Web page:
The circumstantial understanding of the ‘normal’, ushered in by the spread of COVID 19, has been the practice of ‘social distancing’. Exercising this ‘new normal’ has been a challenge in general for society. However, it is particularly important to recognize the psycho-social impact and analyse it through the lens of ageing in relation to experiences of disability. This paper therefore attempts to explore the experiences of uncertainties in the light of ageing with disabilities, pronounced during a time of crisis, leading to social distress. With the help of telephonic conversations, the paper discusses some of the stories of people living in Guwahati, in the age-group of 70 to 90, drawing on an intersectional understanding of personhood, social suffering, and symbolic disability. It is also an attempt to look into the aspect of wellbeing (physical, psychological and emotional) of the elderly amidst disabilities, while stepping into unfamiliar social boundaries of ambiguity, that further disable the elderly in terms of the sudden fading of the regular support structures and systematic foundations of the ‘social’ once known to them.
The ongoing pandemic situation has disrupted lives globally. These disruptions are embodied in gender, social location, ethnicity and in the body. Public health facilities, accessibility of urban infrastructure, support services for persons with disability, educational accessibility in cities prior to the pandemic have influenced the manner in which disabled people are able to adapt to the current situation. This paper presents the experiences of young people living with visual impairments who reside in an urban low-income community in India. It explores the unique challenges such as the further reduction in accessibility to health and educational facilities that they are facing and the manner in which their carefully structured everyday lives have changed. The narratives also describe the manner in which they are coping with the public health disaster in addition to preparing for the new ‘norms’ that people living with visual impairments are required to navigate as an outcome of the pandemic. The paper gives voice to their needs and requirements in this situation, and in turn, aims to inform policy responses through first person accounts.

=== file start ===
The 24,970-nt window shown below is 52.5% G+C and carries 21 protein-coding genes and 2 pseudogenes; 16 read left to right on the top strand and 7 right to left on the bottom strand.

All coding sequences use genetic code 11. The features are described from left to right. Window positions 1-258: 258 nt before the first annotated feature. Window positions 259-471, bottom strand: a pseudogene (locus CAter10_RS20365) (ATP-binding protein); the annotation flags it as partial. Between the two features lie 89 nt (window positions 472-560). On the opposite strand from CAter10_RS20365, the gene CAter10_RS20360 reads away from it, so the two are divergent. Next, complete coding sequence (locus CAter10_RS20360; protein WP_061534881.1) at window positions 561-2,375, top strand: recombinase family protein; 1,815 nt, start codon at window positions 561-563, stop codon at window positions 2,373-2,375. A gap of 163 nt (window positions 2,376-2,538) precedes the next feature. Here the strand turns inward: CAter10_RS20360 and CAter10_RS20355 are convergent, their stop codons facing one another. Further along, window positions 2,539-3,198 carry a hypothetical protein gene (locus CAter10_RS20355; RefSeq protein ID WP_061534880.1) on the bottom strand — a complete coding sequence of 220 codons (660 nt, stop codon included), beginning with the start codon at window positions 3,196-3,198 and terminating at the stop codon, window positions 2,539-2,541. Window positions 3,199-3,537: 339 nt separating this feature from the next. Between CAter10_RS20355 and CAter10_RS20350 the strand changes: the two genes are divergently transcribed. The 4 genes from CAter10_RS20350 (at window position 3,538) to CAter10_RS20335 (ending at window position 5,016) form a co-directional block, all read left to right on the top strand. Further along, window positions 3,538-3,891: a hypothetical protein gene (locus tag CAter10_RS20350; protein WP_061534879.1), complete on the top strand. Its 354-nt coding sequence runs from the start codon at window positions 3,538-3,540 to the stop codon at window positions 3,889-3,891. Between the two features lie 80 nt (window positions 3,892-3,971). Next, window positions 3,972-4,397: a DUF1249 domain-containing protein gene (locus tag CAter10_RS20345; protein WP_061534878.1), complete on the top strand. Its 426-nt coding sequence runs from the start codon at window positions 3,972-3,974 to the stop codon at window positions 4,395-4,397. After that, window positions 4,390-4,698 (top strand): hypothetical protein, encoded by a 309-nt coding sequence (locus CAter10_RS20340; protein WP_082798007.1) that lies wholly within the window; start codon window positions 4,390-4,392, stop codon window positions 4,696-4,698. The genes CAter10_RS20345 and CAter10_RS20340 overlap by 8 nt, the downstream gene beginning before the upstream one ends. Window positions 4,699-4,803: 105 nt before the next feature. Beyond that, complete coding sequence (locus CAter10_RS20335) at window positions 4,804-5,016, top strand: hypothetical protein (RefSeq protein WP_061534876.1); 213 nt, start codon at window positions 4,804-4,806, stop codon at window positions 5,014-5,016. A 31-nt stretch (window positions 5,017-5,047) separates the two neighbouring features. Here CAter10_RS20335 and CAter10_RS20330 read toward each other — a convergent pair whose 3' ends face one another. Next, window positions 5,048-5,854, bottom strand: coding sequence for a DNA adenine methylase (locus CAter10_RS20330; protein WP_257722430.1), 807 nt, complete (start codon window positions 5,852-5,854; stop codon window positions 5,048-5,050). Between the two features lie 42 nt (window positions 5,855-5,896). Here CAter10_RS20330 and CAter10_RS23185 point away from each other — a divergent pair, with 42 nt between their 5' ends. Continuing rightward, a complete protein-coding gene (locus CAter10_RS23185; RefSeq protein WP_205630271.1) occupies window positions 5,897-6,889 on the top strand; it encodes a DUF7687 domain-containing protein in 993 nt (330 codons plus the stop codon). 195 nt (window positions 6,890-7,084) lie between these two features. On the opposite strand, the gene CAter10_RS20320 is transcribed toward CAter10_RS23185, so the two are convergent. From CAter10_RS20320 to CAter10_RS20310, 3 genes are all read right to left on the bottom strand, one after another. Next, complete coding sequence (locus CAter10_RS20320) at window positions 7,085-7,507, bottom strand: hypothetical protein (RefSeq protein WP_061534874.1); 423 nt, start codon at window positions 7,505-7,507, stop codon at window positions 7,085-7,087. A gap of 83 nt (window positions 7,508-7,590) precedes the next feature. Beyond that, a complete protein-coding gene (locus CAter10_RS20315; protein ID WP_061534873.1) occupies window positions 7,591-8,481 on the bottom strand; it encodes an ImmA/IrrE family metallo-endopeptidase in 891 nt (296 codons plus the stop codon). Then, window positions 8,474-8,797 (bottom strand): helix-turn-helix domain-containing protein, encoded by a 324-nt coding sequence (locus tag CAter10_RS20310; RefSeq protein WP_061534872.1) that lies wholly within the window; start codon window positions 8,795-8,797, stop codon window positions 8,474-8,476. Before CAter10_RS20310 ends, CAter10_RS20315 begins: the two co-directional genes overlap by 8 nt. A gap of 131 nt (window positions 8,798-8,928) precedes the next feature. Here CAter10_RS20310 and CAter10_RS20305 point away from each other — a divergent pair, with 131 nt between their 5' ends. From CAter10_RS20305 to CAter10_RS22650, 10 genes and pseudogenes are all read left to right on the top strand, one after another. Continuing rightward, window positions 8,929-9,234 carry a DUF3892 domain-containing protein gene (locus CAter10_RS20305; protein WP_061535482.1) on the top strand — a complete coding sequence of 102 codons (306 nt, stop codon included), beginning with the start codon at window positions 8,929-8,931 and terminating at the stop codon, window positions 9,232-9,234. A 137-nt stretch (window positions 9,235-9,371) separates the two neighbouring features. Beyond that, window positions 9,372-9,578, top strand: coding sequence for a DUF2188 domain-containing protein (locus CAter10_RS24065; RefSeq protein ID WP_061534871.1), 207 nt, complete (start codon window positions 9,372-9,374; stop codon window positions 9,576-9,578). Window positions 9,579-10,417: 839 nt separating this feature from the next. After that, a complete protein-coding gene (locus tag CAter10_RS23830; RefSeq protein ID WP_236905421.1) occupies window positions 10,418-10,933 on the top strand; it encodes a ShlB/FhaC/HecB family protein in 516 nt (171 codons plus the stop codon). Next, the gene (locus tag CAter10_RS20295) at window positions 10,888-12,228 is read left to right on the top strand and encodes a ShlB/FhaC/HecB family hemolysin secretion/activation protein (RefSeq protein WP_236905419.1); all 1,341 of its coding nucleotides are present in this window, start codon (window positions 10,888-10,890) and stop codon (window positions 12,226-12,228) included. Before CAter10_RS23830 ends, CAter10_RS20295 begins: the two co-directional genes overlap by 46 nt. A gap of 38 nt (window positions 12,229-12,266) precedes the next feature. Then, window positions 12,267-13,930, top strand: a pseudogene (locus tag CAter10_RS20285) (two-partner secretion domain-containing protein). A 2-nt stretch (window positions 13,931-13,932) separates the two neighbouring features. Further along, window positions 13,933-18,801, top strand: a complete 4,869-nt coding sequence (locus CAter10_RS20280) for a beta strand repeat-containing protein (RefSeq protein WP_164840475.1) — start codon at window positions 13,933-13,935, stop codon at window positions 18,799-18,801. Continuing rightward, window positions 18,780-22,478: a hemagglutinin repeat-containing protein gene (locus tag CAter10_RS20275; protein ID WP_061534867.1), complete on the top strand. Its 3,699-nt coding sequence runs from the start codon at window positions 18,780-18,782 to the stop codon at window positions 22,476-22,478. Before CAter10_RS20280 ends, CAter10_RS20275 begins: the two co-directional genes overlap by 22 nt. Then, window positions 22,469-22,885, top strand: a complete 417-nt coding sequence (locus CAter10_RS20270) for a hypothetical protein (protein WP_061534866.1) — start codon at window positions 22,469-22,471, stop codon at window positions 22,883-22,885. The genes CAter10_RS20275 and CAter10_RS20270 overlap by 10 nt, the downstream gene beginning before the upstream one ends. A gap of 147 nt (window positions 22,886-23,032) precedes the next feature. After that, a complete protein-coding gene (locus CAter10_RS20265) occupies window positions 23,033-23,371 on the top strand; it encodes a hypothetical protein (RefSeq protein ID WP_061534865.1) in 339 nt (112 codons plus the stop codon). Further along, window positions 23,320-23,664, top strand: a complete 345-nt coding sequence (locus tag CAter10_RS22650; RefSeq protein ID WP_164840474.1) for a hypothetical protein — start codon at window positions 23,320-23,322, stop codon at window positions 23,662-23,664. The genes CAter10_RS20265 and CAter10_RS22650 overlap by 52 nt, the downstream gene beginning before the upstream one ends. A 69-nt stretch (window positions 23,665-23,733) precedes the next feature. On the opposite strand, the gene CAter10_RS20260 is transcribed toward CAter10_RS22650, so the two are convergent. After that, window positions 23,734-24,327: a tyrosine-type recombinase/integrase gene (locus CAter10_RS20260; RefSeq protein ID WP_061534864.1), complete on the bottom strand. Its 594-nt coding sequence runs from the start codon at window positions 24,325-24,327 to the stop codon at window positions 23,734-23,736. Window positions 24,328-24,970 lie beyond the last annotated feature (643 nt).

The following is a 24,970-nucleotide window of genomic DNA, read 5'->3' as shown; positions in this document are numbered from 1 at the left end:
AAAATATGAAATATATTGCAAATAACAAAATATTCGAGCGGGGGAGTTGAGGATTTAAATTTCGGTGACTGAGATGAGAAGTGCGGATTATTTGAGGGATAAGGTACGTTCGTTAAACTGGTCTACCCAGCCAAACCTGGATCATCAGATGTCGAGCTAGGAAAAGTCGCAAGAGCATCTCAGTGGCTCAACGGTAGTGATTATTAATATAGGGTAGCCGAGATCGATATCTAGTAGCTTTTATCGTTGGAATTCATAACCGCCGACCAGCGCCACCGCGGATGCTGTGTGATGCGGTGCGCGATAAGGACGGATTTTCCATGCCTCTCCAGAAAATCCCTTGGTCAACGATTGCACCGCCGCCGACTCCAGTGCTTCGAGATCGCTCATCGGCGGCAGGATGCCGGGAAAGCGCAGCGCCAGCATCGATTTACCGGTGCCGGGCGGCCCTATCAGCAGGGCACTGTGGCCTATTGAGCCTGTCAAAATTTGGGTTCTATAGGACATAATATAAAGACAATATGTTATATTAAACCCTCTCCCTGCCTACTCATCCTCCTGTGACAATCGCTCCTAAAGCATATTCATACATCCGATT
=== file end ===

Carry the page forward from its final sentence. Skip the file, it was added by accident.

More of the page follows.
Despite disability rights being recognized through formal legislation in Bangladesh, the rights of persons with disabilities are still not effectively ensured. State interventions during the pandemic have not sufficiently accommodated the rights of Persons with Disabilities. Pre-existing social prejudices have added to their plight. Due to social prejudice and myriad access to justice challenges, persons with disabilities in Bangladesh face negative attitudes when it comes to exercising their legal rights. The article uses primary data obtained through qualitative interviews and secondary sources to illustrate how the Covid19 pandemic has reinforced structural discriminations and increased the vulnerability of persons with disabilities
Purpose: The aim of the present study was to investigate the experiences of people with Parkinson’s disease and their close communication partners regarding disease-related communicative changes and participation in everyday conversations.
Materials and methods: Semi-structured qualitative interviews were conducted with six dyads consisting of a person with Parkinson’s disease and a close communication partner. The interview material was analysed through thematic analysis.
Results: The main theme was the experiences of barriers and facilitators for participation in conversations. Subthemes were experiences related to changes in voice and articulation, language and cognition, body language and facial expressions, fatigue, self-image, communicative initiative, and familiarity with conversation partner. The results show individual variation. A change observed in almost all dyads was the person with Parkinson’s disease participating less in conversations.
Conclusions: Assessment and interventions should be based on a broad perspective on communication, and individuals’ priorities should be foregrounded in intervention planning. Both the person with Parkinson’s disease and communication partners need to make adjustments for communication to work. Therefore, close communication partners should be included in assessment and intervention of communication in Parkinson’s disease from an early stage.